Madden NFL 25 Review – Xbox One
Nice integration of hardware features like Kinect Voice, DVR, and SmartGlass
Power of Xbox One underutilized for this lackluster port.
After more than two decades EA has finally dropped the yearly suffix to their NFL franchise and released Madden 25, a celebratory effort that not only marks the 25th anniversary of the longest yearly game franchise in video game history but also ushers in a new generation of consoles. With their new Ignite engine along with all of the new Xbox One exclusive features like built-in game DVR and second-screen SmartGlass support, expectations are high. Sadly, aside from those few new features, Madden 25 is not that much different than its last-gen cousin.
For those expecting a visual masterpiece, Madden 25 on the Xbox One is not very impressive and is barely distinguishable from the Xbox 360 version. EA sports games are always the worst offender when it comes to the unrealistic screenshots provided to the press. You’ll never see anything remotely this good-looking during normal gameplay, and while it is possible to recreate the still shots shows in this review you would have to spend hours pausing the game and carefully position the camera around the field to snap these images.
The one thing Madden 25 did accomplish was to bring some of the fun and joy of playing video game football back to the franchise – something I haven’t truly experienced since the Sega Dreamcast. Madden 25 delivers the complete and scalable football experience for casual armchair quarterbacks and diehard franchise players alike. For the first time in forever the passing and running game seem to be equally balanced opening up all new possibilities after the ball is snapped and allowing me to play the game based on realistic player stats and abilities rather than trying to exploit a buggy game engine.
EA nails the look and feel of an NFL broadcast with excellent presentation values – assuming you aren’t mashing buttons to skip the pre and post-game segments and half-time reports. Even during the game you’ll find some surprisingly good commentary from Jim Nantz and Phil Simms that really recreates the TV experience. The music and sweeping panoramic views of the stadium and obvious product-placement advertisements all root the game in televised reality.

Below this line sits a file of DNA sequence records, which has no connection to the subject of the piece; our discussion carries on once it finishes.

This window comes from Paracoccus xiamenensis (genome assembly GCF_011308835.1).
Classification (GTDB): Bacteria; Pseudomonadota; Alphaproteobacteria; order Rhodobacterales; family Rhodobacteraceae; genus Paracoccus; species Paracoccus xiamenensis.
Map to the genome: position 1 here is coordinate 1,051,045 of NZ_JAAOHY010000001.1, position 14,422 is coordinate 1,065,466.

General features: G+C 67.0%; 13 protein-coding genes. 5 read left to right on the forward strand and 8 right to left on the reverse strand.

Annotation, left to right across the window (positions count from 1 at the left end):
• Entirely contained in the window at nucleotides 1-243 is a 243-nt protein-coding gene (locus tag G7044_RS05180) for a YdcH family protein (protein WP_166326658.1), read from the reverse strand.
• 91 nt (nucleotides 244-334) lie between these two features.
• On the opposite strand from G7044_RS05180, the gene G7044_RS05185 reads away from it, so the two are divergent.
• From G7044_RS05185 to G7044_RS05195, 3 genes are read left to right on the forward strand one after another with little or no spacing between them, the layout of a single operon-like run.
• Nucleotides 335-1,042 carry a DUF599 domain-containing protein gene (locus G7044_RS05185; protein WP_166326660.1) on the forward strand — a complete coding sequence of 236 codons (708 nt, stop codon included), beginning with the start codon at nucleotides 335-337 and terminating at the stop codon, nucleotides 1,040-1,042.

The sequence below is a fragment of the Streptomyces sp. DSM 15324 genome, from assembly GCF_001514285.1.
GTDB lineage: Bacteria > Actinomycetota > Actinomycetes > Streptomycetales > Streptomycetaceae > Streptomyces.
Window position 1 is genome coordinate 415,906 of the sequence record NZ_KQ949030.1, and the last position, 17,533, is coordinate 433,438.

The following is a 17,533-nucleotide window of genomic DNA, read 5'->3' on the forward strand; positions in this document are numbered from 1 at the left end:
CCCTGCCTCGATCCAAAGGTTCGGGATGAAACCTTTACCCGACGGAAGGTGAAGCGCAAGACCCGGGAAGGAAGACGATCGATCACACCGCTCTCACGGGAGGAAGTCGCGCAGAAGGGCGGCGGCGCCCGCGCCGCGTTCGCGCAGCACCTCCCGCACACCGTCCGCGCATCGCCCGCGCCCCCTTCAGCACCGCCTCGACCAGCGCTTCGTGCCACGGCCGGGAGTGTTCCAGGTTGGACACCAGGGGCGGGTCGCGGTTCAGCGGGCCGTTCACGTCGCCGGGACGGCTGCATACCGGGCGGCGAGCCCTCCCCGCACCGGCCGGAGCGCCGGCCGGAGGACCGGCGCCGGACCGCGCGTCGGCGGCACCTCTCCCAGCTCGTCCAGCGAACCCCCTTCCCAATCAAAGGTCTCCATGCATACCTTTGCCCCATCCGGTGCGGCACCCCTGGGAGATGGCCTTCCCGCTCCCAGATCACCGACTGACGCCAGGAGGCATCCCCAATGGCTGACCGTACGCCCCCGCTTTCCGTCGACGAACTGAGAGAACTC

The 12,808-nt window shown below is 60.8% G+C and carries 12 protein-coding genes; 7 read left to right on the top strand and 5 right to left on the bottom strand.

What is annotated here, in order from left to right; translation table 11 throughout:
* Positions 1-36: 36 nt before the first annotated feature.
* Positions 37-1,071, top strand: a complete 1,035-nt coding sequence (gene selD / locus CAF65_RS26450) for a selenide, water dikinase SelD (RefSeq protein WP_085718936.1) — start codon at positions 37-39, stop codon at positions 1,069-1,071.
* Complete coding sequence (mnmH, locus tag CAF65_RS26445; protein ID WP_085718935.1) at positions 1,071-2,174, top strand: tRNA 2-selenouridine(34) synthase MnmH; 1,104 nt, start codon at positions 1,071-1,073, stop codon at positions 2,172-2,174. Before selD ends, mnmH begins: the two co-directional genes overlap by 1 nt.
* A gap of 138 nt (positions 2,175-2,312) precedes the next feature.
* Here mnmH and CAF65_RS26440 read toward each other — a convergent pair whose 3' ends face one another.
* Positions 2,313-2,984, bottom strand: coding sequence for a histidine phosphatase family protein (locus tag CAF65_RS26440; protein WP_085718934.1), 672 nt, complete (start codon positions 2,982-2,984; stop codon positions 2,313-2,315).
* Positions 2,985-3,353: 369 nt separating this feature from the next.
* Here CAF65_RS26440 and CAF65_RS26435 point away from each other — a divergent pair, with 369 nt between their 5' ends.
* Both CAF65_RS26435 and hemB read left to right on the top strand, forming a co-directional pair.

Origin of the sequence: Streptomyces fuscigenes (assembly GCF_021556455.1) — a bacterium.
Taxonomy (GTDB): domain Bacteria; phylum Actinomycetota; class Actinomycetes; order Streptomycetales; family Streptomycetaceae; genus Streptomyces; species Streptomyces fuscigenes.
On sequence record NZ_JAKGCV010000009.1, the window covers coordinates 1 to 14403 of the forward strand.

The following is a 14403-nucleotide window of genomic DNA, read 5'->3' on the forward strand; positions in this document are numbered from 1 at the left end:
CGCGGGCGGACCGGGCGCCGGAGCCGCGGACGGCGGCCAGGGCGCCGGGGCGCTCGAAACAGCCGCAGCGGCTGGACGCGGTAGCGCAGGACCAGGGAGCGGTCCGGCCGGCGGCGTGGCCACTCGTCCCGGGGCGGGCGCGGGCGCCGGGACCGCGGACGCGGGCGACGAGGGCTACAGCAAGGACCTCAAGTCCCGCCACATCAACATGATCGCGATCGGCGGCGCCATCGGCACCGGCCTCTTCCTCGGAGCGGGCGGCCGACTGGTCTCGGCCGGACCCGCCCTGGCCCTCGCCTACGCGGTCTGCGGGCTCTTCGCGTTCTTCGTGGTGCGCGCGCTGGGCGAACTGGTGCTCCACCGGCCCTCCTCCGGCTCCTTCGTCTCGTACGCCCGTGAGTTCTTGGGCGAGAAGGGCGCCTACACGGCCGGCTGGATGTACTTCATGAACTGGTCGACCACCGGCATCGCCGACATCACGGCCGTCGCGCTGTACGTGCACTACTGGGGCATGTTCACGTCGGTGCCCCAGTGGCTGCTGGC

All of the traditional game modes are back along with the new Connected Franchise mode that allows you to create a player, coach, or even an owner then progress through a career’s worth of seasons and games to see how it all plays out. Career players are going to be the obvious attraction but there is something to be said for the coaching game that explores the more strategic side of the sport as you customized rosters and figure out playbooks and strategies. For those aspiring bookkeepers out there who are more comfortable sitting behind a desk rather than on the bench, the owner simulation tackles the minutiae of working the business side of an NFL franchise right down to player PR and determining ticket prices.
For the most part Madden 25 is not the huge upgrade we were all expecting over last-gen versions and it’s certainly not worthy of ushering in a new generation of console, but such is the case with any game that is forced to exist on both old and new systems within the same year. The power of the Xbox One is underutilized for the most part, and any advancements are purely “under the hood” affecting player AI and smoothing out some animation wrinkles.
The ability to say “Xbox…record that” and get the last 30 seconds of gameplay saved to your hard drive is pretty cool, assuming the Xbox hasn’t already determined the play worthy of recording on its own. You can then go into Upload Studio and create your own highlight reel to share with your friends.
The integration of Xbox SmartGlass is perhaps some of the best of any launch title, allowing you to pull up rosters, play logs, player tendencies, and even get suggestions from other gamers on which plays work in certain situations. The Kinect Voice is also much more responsive than the old Xbox 360 Kinect, so you might be tempted to use audibles more often. And while you won’t see it listed as an option, Madden 25 will auto-save your game if you shut down the system and allow you to resume when you return.
Madden 25 SmartGlass Screens
If you already picked up a last-gen version of Madden 25 it’s a tough call on whether you should invest in a next-gen copy, even going down the upgrade path. What few new features the Xbox One brings to the experience are nice but also a bit superficial in the grand scheme of things, so unless you are a diehard football fan who must have this game on the latest console you can probably safely wait to see what the 26th installment of Madden will have to offer. Madden 25 does an admirable job of distinguishing itself from a quarter-century of complacent sequels, but this next-gen upgrade only hints at the potential that has yet to be fully realized until EA can cut the strings to last-gen tech.